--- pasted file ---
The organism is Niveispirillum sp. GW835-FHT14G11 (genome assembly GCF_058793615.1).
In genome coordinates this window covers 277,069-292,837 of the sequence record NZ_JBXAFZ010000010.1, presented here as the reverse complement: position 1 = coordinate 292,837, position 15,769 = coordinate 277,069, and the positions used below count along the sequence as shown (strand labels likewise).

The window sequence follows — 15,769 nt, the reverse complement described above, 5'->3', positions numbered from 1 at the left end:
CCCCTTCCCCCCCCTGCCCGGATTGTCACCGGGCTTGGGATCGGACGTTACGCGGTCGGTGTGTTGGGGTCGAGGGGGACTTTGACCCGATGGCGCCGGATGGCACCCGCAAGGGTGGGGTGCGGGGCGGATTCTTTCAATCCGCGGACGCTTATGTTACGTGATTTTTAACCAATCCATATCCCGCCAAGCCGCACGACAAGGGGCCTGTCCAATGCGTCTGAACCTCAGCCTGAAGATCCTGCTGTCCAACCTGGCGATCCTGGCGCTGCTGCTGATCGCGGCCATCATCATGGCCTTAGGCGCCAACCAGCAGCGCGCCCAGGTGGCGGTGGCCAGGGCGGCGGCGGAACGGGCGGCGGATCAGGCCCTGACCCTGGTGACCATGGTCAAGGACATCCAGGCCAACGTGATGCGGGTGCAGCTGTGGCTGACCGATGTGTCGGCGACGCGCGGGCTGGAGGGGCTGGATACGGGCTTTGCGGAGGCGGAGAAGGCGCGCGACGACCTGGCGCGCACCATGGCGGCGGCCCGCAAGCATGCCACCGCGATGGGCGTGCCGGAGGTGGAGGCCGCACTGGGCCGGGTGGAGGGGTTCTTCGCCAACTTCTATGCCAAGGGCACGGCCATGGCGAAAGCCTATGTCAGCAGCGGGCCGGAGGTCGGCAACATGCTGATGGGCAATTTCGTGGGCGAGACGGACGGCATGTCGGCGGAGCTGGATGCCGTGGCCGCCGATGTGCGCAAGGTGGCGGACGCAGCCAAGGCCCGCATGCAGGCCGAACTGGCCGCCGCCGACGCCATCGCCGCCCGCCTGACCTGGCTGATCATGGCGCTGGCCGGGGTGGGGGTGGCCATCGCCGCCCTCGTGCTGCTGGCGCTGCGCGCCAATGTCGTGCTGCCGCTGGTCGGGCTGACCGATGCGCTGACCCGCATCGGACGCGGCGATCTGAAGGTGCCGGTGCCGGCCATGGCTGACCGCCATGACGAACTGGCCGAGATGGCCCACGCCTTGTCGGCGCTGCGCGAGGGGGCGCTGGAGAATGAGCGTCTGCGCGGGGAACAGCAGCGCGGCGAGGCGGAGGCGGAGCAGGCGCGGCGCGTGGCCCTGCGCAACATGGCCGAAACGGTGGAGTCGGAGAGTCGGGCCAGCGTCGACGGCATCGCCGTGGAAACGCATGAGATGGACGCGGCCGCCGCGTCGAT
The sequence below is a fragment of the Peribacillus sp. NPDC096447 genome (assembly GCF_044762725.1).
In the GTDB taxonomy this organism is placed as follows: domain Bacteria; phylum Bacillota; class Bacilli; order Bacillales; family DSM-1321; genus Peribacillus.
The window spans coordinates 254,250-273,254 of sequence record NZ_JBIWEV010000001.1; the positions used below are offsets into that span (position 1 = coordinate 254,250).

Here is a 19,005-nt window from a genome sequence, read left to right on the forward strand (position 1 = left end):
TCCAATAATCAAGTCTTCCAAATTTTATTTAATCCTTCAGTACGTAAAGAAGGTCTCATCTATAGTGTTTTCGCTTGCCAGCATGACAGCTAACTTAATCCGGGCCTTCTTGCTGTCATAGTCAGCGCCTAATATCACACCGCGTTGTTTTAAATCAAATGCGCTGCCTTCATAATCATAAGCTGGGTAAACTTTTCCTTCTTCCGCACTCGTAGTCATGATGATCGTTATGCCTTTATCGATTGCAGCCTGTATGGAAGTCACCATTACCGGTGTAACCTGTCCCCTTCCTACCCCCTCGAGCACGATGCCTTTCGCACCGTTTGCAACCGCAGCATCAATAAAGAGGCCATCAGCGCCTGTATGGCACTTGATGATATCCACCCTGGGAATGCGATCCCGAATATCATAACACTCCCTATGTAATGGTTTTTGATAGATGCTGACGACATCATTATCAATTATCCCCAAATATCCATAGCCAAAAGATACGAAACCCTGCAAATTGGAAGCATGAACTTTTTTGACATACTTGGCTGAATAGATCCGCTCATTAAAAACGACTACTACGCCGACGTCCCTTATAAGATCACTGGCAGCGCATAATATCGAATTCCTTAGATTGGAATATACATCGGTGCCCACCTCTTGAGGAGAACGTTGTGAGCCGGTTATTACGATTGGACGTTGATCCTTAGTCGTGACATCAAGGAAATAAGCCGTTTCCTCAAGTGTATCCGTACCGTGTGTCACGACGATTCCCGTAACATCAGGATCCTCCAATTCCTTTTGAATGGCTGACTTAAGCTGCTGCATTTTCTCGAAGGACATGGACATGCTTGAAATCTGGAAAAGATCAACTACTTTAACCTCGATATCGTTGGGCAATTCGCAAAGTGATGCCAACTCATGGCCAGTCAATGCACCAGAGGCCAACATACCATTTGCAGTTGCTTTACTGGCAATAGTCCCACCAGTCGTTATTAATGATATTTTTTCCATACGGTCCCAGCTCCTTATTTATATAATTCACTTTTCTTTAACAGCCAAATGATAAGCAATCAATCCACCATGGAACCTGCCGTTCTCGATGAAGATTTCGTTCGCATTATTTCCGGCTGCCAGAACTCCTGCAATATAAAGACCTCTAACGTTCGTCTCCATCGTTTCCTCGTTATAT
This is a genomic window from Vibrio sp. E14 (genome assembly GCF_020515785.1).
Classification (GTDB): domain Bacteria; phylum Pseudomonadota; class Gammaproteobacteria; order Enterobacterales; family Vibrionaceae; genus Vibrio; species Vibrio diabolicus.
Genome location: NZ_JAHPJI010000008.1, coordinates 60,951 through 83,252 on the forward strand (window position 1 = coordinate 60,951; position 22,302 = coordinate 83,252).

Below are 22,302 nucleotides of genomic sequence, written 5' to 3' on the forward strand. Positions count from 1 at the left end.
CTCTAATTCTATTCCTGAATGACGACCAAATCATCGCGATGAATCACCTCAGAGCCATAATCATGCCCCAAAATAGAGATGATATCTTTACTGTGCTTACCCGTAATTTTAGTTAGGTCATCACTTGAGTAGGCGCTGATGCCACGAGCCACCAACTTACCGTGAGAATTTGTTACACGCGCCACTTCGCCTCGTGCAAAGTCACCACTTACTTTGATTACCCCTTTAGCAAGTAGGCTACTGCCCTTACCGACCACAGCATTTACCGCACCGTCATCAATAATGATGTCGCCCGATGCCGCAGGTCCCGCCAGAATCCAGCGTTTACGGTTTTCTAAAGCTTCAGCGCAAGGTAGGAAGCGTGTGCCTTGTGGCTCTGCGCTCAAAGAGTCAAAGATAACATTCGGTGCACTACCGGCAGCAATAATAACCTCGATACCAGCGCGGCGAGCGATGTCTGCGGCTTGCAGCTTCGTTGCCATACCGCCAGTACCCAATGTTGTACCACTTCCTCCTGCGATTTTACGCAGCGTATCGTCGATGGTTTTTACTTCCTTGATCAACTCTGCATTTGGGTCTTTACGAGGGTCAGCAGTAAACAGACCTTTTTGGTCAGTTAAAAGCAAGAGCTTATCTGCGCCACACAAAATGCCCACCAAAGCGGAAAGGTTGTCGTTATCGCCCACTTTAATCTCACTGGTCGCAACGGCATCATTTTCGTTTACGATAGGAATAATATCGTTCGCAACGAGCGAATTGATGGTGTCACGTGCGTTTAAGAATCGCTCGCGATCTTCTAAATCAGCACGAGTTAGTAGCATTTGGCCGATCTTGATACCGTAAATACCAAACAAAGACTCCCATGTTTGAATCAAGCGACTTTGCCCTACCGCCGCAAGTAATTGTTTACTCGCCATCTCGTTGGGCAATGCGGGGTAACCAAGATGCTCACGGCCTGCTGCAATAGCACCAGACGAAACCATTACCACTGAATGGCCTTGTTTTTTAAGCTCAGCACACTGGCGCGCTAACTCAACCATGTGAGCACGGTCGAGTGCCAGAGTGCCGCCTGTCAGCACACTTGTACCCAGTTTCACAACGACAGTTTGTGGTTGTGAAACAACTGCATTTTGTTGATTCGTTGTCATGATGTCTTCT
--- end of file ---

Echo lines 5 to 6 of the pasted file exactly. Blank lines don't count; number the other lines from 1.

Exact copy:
The sequence below is a fragment of the Peribacillus sp. NPDC096447 genome (assembly GCF_044762725.1).
In the GTDB taxonomy this organism is placed as follows: domain Bacteria; phylum Bacillota; class Bacilli; order Bacillales; family DSM-1321; genus Peribacillus.